In 1983, Colt introduced the Mark IV Series 80, which came with a firing pin block to act as a drop safety. Some liked this feature because it reduced the chances of an accidental discharge, but others disliked it because it added more components into the gun and also made the trigger pull a little less light than on the Series 70. 

Most 1911s today across other manufacturers as well follow the Series 80 firing pin safety design, and also utilize the longer trigger and flat mainspring housing that the Series 80 went back to as well. Which one you prefer is up to you, but as for me, I prefer the Series 70. 

The Series 70 was discontinued a few years after release of the Series 80. However, in 2001, Colt reintroduced the pistol and has been producing it alongside the Series 80 ever since.

I purchased my Series 70 in the summer of 2018 and it has served as my faithful companion ever since. It’s my favorite pistol, and perhaps the one gun I would have if I could only have one. 

Packing the Series 70

I don’t carry the Series 70 for concealed carry. I’ve done it before, but I have other guns that fulfill the role of a CCW pistol. 

Rather, the Series 70 fits the role of remaining close to my hip while I’m hiking or hunting out in the woods. I have to say, there’s just something special about carrying a 1911 in the woods. I would rather carry a revolver or a metal-framed pistol rather than a polymer-framed pistol while out in the forest, I guess because I’m just more ‘old school’ in that regard.

In any case, the Series 70 is a worthwhile companion to have on you while trekking through the forest, and the .45 ACP cartridge will do its job to stop any dangerous animals from attacking you (thankfully, I’ve never had to use it for that purpose yet).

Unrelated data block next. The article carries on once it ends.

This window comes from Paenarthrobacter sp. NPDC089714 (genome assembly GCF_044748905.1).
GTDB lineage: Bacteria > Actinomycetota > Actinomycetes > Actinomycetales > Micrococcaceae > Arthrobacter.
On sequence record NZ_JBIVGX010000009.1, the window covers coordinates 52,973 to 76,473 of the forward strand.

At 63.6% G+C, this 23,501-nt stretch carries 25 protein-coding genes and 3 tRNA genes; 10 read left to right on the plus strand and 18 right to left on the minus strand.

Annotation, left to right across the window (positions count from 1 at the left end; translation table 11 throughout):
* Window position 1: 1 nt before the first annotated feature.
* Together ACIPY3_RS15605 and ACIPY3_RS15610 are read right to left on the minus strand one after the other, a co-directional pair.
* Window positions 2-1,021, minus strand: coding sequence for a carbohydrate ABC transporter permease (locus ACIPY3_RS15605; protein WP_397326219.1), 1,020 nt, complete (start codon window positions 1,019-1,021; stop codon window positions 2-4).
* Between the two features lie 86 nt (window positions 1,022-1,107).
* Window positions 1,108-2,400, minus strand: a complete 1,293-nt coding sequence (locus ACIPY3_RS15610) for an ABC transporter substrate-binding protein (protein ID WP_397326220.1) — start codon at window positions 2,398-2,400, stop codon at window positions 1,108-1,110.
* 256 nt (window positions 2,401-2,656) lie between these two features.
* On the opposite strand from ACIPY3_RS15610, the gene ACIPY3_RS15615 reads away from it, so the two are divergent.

Packing the Series 70 

I’ve purchased and used a variety of holsters for the Series 70, ranging from duty police-style holsters to Yaqui holsters that Jeff Cooper preferred to and others. I’ve come to settle on the Triple K Lightning black leather holster like you see in the above photo. 

The Triple K Lightning is a very high quality holster that covers the trigger of the Series 70 while also allowing you to get a full firing grip over the pistol before withdrawing it from the holster. The thumbsnap holds the weapon very securely into the holster like a glove. 

Before heading out into the woods, I’ll often strap the Triple K Lightning with the Series 70 in it to my hip. If it’s not the Series 70 I carry in the woods, it will be my Ruger GP100 .357 Magnum revolver, but that’s a story for another day. 

Shooting the Series 70 

The 1911 has always been known for being a soft-shooter, which is one reason why it’s so popular. The Series 70 is no exception. 

My Series 70 has functioned flawlessly with all brass I’ve ever shot out of it, including FMJ, flat-nosed, and jacketed hollow point ammo. It also feeds and fires modern-day +P self-defense nickel-plated ammunition without fail as well.